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Doctoral Defense

Energy-Efficient RF Powered Tag-Based Sensory Network

Yasha Karimi

January 18, 2019
2:00 PM
Light Engineering room 250
Advisor: Prof. Milutin Stanacevic

Similar to social media platforms, like Facebook, which connect millions of people around the world, Internet of Things (IoT) will connect billions of devices in decades to come. IoT is described as a "ubiquitous network" where connectivity should be available to anything, everywhere, and anytime. To satisfy these conditions, IoT devices have to be cordless. To obtain the required power to operate, these devices can either harvest energy or use a battery. One of the harvesting resources is Radio Frequency (RF) wave, available in modern society environment in different radio spectrum as WiFi, TV signal, etc.

The main objective of this dissertation is to investigate and propose enabling technologies to realize near zero power sensing platform meeting the requirements for IoTs, "anything", "everywhere", and "anytime". We focus on two different applications of this sensing platform in two different mediums and in two separate operating regions of the applied electromagnetic (EM) field; near-field and far-field regions.

Far-field is the region from a distance of two wavelengths to infinity where far-field antenna, like a dipole, is needed to absorb and transmit EM waves. We envision a paradigm shift toward a backscatter tag-to-tag network (BTTN) where RF tags completely rely on the harvested energy, and at the same time gather information about the environment in excess of the tag identification and localization. These tags would communicate through backscatter and sense environment either through self-powered sensors or monitoring the tag-to-tag channel. BTTN tags can be utilized for applications that require low data rate, few kbits/s, communication when multi-hopping will help to overcome the short communication range.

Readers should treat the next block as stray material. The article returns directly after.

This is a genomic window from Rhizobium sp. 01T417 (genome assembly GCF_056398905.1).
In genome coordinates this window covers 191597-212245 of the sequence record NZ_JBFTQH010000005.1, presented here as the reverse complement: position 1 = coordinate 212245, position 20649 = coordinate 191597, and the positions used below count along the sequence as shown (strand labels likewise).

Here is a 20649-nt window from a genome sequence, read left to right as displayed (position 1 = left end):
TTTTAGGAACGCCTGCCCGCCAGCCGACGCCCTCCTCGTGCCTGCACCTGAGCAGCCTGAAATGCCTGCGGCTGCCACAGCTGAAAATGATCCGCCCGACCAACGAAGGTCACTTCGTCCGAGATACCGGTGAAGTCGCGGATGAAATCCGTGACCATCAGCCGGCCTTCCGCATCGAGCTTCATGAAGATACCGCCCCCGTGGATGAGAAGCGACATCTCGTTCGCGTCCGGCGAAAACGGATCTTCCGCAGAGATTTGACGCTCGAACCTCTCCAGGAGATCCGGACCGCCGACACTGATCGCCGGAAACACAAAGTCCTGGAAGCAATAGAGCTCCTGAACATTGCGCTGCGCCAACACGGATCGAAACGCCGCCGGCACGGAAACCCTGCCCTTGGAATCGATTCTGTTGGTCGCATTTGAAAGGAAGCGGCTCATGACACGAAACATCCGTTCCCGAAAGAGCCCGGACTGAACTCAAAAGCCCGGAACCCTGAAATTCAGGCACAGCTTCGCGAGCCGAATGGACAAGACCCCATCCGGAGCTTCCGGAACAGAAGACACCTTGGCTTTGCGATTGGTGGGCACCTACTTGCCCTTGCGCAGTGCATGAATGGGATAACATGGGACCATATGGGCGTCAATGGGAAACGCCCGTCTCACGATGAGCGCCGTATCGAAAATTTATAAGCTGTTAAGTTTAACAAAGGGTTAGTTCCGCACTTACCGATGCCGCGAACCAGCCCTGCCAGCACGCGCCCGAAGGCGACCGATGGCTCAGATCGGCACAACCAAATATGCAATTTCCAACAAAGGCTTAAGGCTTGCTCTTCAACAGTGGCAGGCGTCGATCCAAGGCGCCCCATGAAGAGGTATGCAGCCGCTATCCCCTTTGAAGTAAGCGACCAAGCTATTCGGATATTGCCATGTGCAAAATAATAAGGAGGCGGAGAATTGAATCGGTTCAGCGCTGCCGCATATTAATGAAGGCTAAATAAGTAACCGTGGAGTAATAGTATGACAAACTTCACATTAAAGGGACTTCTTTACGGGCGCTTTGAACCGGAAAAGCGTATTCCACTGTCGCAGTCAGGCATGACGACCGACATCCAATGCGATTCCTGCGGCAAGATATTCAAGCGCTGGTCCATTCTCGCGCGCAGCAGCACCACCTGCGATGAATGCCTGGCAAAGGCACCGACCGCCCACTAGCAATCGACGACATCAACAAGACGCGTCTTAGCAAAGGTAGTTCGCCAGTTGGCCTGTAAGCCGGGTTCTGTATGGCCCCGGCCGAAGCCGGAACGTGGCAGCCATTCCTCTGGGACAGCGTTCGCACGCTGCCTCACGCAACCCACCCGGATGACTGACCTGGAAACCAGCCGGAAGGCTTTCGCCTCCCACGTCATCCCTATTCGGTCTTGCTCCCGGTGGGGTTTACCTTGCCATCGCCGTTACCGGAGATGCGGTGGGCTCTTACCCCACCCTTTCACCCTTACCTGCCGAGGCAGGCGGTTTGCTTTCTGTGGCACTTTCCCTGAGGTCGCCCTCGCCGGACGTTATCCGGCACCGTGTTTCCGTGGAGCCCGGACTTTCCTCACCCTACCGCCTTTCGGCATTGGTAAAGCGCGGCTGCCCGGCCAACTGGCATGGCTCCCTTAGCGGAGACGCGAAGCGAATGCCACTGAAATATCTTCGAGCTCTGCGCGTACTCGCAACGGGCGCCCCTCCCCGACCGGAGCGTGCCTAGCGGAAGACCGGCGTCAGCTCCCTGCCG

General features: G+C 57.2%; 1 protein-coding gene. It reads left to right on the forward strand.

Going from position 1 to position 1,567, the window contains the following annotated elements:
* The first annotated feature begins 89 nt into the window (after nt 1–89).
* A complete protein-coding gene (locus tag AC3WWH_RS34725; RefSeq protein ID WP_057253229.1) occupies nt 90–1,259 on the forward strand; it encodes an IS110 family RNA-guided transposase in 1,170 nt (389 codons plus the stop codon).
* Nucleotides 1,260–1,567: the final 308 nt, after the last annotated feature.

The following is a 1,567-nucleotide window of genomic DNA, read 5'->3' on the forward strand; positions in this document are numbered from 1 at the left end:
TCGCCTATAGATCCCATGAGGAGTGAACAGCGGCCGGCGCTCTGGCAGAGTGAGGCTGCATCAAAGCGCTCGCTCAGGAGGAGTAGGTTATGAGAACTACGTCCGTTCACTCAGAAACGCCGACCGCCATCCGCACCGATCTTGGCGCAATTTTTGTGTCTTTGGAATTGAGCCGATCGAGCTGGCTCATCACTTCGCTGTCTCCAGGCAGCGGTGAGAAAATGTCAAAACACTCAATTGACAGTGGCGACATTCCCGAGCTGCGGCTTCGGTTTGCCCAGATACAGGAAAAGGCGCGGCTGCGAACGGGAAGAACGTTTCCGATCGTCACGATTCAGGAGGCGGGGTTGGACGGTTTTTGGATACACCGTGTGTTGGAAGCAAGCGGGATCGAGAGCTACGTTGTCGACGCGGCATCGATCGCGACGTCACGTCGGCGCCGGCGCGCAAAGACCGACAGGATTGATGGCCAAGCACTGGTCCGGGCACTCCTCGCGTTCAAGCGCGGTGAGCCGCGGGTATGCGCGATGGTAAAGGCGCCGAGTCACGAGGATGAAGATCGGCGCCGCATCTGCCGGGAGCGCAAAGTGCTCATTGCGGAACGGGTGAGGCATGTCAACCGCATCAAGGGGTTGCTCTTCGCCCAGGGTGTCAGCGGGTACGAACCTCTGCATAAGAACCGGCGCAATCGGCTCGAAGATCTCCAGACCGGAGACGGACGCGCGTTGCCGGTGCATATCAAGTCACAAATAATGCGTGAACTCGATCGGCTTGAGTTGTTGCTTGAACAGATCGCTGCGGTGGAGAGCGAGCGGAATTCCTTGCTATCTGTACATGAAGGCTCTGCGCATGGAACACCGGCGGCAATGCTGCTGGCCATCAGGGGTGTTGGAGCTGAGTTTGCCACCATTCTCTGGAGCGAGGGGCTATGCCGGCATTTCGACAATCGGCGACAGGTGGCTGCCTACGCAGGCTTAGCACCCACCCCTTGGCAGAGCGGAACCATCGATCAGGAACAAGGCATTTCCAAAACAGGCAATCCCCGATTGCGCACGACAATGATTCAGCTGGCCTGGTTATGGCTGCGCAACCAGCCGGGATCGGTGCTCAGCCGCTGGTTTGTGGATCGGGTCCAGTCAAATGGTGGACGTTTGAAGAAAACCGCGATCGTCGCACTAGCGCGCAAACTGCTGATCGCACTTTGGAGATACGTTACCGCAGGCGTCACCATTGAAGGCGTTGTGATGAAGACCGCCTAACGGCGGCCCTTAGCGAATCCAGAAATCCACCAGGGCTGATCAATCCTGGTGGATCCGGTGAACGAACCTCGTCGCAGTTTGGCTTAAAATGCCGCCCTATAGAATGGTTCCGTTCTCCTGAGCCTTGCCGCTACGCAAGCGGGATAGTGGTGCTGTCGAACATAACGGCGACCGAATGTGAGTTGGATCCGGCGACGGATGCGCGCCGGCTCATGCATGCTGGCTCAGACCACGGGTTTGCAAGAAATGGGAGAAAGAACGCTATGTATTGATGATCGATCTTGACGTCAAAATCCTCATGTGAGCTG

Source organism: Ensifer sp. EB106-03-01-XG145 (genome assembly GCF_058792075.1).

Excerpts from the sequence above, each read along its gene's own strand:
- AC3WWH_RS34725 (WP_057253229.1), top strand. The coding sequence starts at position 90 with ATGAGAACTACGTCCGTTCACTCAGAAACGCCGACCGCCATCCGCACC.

In the reactive near field, energy is stored in the field and can be absorbed by the coupling antenna (inductive link). We applied the concept of the passive tag to tag network to a near-field system like a network of miniature implanted tags. This network of introdes (intelligent electrodes) injected in brain powered by an external antenna array. This tags would be able to stimulate the brain by electrical pulses and also monitor neural activities which would help neurologists to study the brain.